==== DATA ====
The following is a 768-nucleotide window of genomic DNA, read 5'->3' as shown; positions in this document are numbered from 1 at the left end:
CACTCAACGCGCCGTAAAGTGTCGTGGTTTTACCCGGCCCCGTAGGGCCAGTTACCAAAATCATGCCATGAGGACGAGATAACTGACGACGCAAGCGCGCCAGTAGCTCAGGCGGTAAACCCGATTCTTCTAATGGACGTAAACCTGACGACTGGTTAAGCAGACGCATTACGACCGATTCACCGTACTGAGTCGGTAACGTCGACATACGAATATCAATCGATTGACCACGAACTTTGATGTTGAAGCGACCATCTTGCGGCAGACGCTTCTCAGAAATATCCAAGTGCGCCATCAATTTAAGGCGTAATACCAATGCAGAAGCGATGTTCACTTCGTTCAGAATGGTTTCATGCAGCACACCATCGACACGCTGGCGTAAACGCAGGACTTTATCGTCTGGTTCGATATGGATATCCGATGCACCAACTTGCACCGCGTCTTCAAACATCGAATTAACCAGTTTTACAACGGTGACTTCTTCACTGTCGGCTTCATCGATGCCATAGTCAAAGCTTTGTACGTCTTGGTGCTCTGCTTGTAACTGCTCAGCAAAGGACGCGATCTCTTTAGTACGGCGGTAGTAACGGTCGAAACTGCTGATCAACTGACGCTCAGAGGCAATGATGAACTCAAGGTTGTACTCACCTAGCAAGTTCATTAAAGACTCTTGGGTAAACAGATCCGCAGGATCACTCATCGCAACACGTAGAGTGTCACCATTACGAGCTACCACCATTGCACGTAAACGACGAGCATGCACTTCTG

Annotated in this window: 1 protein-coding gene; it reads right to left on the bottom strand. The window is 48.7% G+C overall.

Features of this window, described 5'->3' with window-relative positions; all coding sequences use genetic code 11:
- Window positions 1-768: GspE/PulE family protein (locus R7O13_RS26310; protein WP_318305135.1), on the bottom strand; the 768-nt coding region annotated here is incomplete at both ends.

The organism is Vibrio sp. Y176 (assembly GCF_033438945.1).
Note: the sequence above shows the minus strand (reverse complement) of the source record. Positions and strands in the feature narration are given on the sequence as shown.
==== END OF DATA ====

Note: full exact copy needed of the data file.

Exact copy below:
The following is a 768-nucleotide window of genomic DNA, read 5'->3' as shown; positions in this document are numbered from 1 at the left end:
CACTCAACGCGCCGTAAAGTGTCGTGGTTTTACCCGGCCCCGTAGGGCCAGTTACCAAAATCATGCCATGAGGACGAGATAACTGACGACGCAAGCGCGCCAGTAGCTCAGGCGGTAAACCCGATTCTTCTAATGGACGTAAACCTGACGACTGGTTAAGCAGACGCATTACGACCGATTCACCGTACTGAGTCGGTAACGTCGACATACGAATATCAATCGATTGACCACGAACTTTGATGTTGAAGCGACCATCTTGCGGCAGACGCTTCTCAGAAATATCCAAGTGCGCCATCAATTTAAGGCGTAATACCAATGCAGAAGCGATGTTCACTTCGTTCAGAATGGTTTCATGCAGCACACCATCGACACGCTGGCGTAAACGCAGGACTTTATCGTCTGGTTCGATATGGATATCCGATGCACCAACTTGCACCGCGTCTTCAAACATCGAATTAACCAGTTTTACAACGGTGACTTCTTCACTGTCGGCTTCATCGATGCCATAGTCAAAGCTTTGTACGTCTTGGTGCTCTGCTTGTAACTGCTCAGCAAAGGACGCGATCTCTTTAGTACGGCGGTAGTAACGGTCGAAACTGCTGATCAACTGACGCTCAGAGGCAATGATGAACTCAAGGTTGTACTCACCTAGCAAGTTCATTAAAGACTCTTGGGTAAACAGATCCGCAGGATCACTCATCGCAACACGTAGAGTGTCACCATTACGAGCTACCACCATTGCACGTAAACGACGAGCATGCACTTCTG

Annotated in this window: 1 protein-coding gene; it reads right to left on the bottom strand. The window is 48.7% G+C overall.

Features of this window, described 5'->3' with window-relative positions; all coding sequences use genetic code 11:
- Window positions 1-768: GspE/PulE family protein (locus R7O13_RS26310; protein WP_318305135.1), on the bottom strand; the 768-nt coding region annotated here is incomplete at both ends.

The organism is Vibrio sp. Y176 (assembly GCF_033438945.1).
Note: the sequence above shows the minus strand (reverse complement) of the source record. Positions and strands in the feature narration are given on the sequence as shown.